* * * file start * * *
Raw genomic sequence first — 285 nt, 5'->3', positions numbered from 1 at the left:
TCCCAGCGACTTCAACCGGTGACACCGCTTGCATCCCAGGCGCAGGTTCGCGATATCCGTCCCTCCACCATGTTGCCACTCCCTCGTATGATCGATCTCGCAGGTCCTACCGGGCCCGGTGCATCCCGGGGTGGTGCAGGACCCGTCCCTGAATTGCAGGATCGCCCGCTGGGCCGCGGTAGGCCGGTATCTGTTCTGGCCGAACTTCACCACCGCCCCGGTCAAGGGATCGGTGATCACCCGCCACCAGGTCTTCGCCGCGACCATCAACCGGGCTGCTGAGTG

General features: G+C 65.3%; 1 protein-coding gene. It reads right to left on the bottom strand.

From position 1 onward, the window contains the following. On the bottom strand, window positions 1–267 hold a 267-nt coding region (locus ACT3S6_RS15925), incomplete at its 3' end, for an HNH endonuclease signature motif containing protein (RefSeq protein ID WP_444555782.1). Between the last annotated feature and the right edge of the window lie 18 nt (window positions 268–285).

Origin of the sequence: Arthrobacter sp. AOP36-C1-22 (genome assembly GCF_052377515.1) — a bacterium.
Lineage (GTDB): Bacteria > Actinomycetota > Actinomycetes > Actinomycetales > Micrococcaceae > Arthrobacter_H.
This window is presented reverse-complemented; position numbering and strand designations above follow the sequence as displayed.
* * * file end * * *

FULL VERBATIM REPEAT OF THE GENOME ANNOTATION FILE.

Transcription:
Raw genomic sequence first — 285 nt, 5'->3', positions numbered from 1 at the left:
TCCCAGCGACTTCAACCGGTGACACCGCTTGCATCCCAGGCGCAGGTTCGCGATATCCGTCCCTCCACCATGTTGCCACTCCCTCGTATGATCGATCTCGCAGGTCCTACCGGGCCCGGTGCATCCCGGGGTGGTGCAGGACCCGTCCCTGAATTGCAGGATCGCCCGCTGGGCCGCGGTAGGCCGGTATCTGTTCTGGCCGAACTTCACCACCGCCCCGGTCAAGGGATCGGTGATCACCCGCCACCAGGTCTTCGCCGCGACCATCAACCGGGCTGCTGAGTG

General features: G+C 65.3%; 1 protein-coding gene. It reads right to left on the bottom strand.

From position 1 onward, the window contains the following. On the bottom strand, window positions 1–267 hold a 267-nt coding region (locus ACT3S6_RS15925), incomplete at its 3' end, for an HNH endonuclease signature motif containing protein (RefSeq protein ID WP_444555782.1). Between the last annotated feature and the right edge of the window lie 18 nt (window positions 268–285).

Origin of the sequence: Arthrobacter sp. AOP36-C1-22 (genome assembly GCF_052377515.1) — a bacterium.
Lineage (GTDB): Bacteria > Actinomycetota > Actinomycetes > Actinomycetales > Micrococcaceae > Arthrobacter_H.
This window is presented reverse-complemented; position numbering and strand designations above follow the sequence as displayed.